+the scene
(Photo © Randy Shropshire/Getty Images for PEN America)

7 Latina Writers You Should Know About!

Written by Ahshara Colon. Published: September 15 2023


When it comes to the writing world, there are so many stories out there. Stories about food, culture, music, nature… you name it, it’s probably out there and there is something for everybody. When it comes to writing, there are so many authors out in the world trying to make their mark, and succeeding, and it can be a bit hard to keep track of it all! So, here are some Latina writers you should add to your list of books to read in this month!


1. Laura Esquivel

Laura Esquivel is a Latina writer born in 1950 in Mexico City, Mexico. She began her work as a Kindergarten teacher and later went on to write television programs for children in the 1970s and '80s. She is best known for her book Como Agua Para Chocolate/Like Water for Chocolate, which serves as a love letter to tradition, food, and love itself. It has sold over 4.5 million copies, and after its release, the book was made into an award-winning film. Esquivel is also famous for other books, such as 1995's La Ley del amor/The Law of Love and 2001's Tan veloz como el deseo/Swift as Desire.




2. Isabel Allende

Isabel Allende is a Chilean writer who was born in Peru in August 1942. She moved to Venezuela as a political refugee. Her father was the president of Chile, and after a military coup, her family was forced to leave. Her first book, La Casa de los Espiritus/The House of Spirits came out in 1982 and was Allende’s major break into the writing world. The book began as a letter to her dying grandfather, whom she could not visit in Chile, and since then, Allende’s writing has exploded into more than 20 novels and short story collectons selling over 70 million copies. Allende started the Isabel Allende Foundation in 1996 as a dedication to her daughter, Paula Frias, who died at the age of 29. Paula volunteered in poor communities in Spain and Venezuela as an educator and psychologist. Allende created this foundation to continue her daughter's work and contributes to it with income from her books. 




3. Julia Alvarez

Julia Alvarez was born in New York City in 1950. A few months later, her parents returned to the Dominican Republic after a self-imposed exile from the dictator Rafael Trujillo. Her parents then became involved in an underground plan to overthrow the dictator and had to flee to the United States to avoid being imprisoned. They returned in 1960, and here Alvarez struggled to assimilate and learn the language. Then, she began to write. In the Time of Butterflies is inspired by two young women, the Mirabel sisters, who started the underground plot to overthrow the dictatorship. They were murdered by the government four months after Alvarez’s family left DR. Alvarez did not want to leave their story untold, so she spun it into a fiction novel to give women fighting against injustices their own story. She is also famous for her books How the Garcia Girls Lost Their Accents and The Other Side/El Otro Lado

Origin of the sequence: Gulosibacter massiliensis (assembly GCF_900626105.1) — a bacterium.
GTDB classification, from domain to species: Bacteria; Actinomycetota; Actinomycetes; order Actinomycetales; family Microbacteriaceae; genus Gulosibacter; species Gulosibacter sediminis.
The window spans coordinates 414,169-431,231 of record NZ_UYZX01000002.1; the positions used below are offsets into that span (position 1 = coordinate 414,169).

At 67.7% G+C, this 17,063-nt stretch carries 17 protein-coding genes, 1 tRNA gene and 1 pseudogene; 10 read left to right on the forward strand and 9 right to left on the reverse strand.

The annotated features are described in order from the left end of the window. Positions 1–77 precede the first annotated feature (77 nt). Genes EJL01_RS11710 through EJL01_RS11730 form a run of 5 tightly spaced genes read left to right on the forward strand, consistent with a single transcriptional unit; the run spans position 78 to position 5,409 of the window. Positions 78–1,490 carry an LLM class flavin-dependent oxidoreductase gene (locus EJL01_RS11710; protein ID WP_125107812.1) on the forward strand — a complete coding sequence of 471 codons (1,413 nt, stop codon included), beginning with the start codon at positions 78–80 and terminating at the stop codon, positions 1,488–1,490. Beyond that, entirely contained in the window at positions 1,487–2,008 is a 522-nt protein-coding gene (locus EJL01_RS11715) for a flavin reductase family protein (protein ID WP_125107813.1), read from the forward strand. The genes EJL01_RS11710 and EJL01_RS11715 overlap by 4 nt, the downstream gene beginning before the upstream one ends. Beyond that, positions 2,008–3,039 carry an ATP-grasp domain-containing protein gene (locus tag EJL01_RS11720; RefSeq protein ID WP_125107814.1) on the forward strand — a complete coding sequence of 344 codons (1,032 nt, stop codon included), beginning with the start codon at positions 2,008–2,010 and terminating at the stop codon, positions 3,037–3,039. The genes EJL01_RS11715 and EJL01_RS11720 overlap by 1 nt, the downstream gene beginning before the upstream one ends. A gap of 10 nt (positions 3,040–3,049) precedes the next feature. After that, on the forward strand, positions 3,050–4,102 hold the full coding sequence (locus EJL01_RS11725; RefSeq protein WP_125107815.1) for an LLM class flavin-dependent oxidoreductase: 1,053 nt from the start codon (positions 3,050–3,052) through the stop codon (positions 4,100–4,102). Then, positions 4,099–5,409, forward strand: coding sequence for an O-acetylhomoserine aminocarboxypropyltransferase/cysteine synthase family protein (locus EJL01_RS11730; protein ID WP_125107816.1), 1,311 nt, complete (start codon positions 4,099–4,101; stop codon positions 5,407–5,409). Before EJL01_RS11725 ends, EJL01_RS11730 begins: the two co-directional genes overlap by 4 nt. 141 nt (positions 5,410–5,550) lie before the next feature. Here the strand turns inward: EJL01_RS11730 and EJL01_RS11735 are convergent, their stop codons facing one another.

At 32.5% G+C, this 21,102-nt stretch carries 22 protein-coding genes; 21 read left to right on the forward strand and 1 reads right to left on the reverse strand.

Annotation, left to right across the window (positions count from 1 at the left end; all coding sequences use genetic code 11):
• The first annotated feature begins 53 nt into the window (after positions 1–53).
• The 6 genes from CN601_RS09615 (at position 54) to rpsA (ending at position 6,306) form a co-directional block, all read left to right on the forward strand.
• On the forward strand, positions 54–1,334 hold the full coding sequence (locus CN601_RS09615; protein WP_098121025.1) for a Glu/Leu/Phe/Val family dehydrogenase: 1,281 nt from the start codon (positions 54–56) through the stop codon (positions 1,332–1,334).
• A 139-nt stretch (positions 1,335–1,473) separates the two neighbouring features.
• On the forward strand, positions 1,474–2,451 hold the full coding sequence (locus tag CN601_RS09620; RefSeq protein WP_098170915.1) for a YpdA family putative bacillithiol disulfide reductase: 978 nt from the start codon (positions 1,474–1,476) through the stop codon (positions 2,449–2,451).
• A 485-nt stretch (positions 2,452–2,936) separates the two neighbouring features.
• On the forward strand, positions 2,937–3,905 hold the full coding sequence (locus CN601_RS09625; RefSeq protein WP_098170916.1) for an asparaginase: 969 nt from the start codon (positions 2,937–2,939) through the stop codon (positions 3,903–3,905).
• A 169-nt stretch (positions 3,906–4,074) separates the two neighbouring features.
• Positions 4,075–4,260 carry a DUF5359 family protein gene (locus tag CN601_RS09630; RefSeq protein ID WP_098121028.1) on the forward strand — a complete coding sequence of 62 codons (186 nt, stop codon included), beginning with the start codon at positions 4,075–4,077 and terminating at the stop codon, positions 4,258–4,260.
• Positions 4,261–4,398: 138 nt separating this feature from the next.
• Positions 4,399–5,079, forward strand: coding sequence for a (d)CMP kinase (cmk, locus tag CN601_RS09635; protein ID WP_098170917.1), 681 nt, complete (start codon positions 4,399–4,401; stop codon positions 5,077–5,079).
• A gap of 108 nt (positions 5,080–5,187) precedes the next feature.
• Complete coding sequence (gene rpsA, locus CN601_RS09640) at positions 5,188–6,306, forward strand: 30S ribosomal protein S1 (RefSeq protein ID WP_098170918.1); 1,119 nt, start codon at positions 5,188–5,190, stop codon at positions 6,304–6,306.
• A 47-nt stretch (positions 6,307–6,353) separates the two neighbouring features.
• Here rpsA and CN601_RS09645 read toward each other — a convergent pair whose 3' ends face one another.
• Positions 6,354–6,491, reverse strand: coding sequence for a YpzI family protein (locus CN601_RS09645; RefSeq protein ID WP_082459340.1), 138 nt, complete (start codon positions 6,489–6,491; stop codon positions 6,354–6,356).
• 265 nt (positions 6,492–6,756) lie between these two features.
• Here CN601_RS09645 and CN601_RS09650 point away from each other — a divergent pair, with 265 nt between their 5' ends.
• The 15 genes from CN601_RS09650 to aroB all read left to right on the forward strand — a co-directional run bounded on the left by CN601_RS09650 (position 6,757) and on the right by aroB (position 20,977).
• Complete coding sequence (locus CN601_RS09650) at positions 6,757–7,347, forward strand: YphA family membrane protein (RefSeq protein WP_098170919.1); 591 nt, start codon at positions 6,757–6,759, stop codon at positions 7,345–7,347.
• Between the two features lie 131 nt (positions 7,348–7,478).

4. Kat Fajardo

If you’re looking for writers who write for a younger crowd, Kat Fajardo is the writer for you! Kat is a Honduran-Colombian writer from Loisaida, New York City, who has authored books like Miss Quinces, a graphic novel about a young girl who would rather do anything but plan her Quincenera. Kat has been recognised in Remezcla, El Hispanic News, and Huffington Post Latino Voices!


5. Carmen Maria Machado

Carmen Maria Machado grew up in Allentown, Pennsylvania, and is an author inspired by surrealism, historical narratives, and experimentation. Her Body and Other Parties, an award-winning short story series, was published in 2017. Then, in 2019, Machado published In the Dream House, a best-selling memoir surrounding Machado’s two-year relationship with her ex-girlfriend and the abuse she suffered during that time. Amongst her other writing, Machado has been the winner of the Bard Fiction Prize, the Brooklyn Public Library Prize, and many more.




6. Reyna Grande

Reyna Grande was born in Iguala, Guerrero, Mexico. In 1985, Reyna left Iguala to start her own journey and later attended Pasadena City College, making her the first person to attend college in her family. She graduated from the University of California with a B.A in Creative Writing and Film & Video. She is the author of the best-selling book The Distance Between Us about her life before and after arriving in the United States from Mexico as an undocumented child immigrant. She then wrote a sequel called A Dream Called Home. Some of her awards include The American Book Award and El Premio Aztlan Literary Award. 


7. Tamika Burgess

Last but not least, we have Tamika Burgess, a Panamanian writer from California. She started her writing journey after moving to NYC where she realized her passion for highlighting the Black Latina experience. While writing her first book, she started “Es Mi Cultura”, a a newsletter dedicated to recognizing Black Latinas who proudly acknowledge their African ancestry while also staying true to their Latina culture. Her book Sincerely Sicily is written for a younger crowd and was inspired by Burgess's own life as a Black Latina.


Happy reading!